Emily Elphinstone has taken a pretty hefty career change, from Actor/Theatre Front of House Manager to Digital Content Assistant. In this blog post, she talks about the transferable skills between these roles.
Who knew a theatre background would be so useful? This former career has helped immensely with mastering communication in a new digital landscape. Beyond the added awareness of language, there are many ways in which how you communicate something can affect how it is understood.
So here are 6 top tips for creating and delivering a presentation, that will truly engage your audience:
1. Pay attention to punctuation
In a script, punctuation is invaluable for telling you how the lines should be spoken, and for giving clues about the character and the real meaning of what is said. In much the same way, your audience won’t be able to follow the train of thought in your writing, unless you give clues in the punctuation about how it should be read. It can vary slightly in different writing styles, but if in doubt, include a comma whenever there is a pause or breath, to divide phrases. A full stop marks the end of the sentence, to show that you are moving on to a further phrase within the same point. And a new paragraph marks an entirely new ‘thought’.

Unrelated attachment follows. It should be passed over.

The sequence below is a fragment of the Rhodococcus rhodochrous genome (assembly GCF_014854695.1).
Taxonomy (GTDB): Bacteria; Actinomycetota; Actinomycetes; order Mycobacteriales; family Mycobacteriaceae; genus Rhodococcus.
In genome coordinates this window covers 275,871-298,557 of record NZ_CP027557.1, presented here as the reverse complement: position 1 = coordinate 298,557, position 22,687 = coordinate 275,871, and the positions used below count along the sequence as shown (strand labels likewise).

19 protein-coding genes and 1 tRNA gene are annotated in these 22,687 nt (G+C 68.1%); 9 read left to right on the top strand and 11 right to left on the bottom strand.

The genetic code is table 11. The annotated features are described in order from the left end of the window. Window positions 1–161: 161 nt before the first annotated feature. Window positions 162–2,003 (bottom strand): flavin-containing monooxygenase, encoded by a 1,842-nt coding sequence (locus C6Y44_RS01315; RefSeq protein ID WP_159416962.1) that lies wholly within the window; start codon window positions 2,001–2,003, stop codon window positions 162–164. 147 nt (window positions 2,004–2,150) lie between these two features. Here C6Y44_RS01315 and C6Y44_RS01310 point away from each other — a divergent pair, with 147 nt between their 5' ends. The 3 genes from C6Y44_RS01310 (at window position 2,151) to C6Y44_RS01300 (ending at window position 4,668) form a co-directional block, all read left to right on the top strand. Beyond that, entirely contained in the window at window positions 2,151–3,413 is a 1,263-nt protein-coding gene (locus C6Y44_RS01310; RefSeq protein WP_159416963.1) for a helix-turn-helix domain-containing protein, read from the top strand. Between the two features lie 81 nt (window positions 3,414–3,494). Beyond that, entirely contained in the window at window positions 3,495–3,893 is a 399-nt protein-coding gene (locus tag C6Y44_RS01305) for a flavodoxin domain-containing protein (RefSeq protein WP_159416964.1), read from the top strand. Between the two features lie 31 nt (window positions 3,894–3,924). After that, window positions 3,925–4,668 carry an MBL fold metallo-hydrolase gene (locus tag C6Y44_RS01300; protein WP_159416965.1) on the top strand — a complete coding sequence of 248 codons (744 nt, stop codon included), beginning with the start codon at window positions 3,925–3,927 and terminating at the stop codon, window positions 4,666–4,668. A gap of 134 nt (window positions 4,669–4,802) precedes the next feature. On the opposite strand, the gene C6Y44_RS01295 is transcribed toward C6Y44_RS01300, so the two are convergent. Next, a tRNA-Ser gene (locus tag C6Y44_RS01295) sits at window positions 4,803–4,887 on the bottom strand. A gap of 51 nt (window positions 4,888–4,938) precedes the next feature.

Even if it isn’t ‘designed’ to be performed, it is useful to read drafts aloud to yourself (or at least mouth the words) as you proofread, to make sure that the sense is clear, the grammar is correct, and to spot any sneaky errors you might have missed whilst skim-reading.
Also remember that if it will be published online (or in email), many users might be reading on mobile, so make things as accessible as possible. If there is a seemingly unending paragraph with very little punctuation, readers may give up even if the content is interesting.
2. Who are you talking to, and why?
As an actor, when first reading a script and furiously highlighting your lines (always immensely satisfying), there are two major things to specifically look out for: Who are you talking to, and what are you trying to say?
This remains important whether you are writing something new, or presenting your work to an audience. No matter what the purpose, it’s important to consider your target audience, and what they find engaging… and this isn’t just relevant for content writers. Considering the ‘who’ and ‘what’ helps to narrow down exactly what you are trying to say, and how best to say it for maximum engagement with your particular target audience.
And why are you trying to deliver this information? Remember to keep on track with one theme, in order to keep your message concise. Yes, this will be delivered in through different points and in different ways, but consider what you ultimately want your audience to go away with.
3. Don’t just give the facts, tell the story
“Tell me the facts and I’ll learn. Tell me the truth and I’ll believe. But tell me a story and it will live in my heart forever.” – Native American proverb.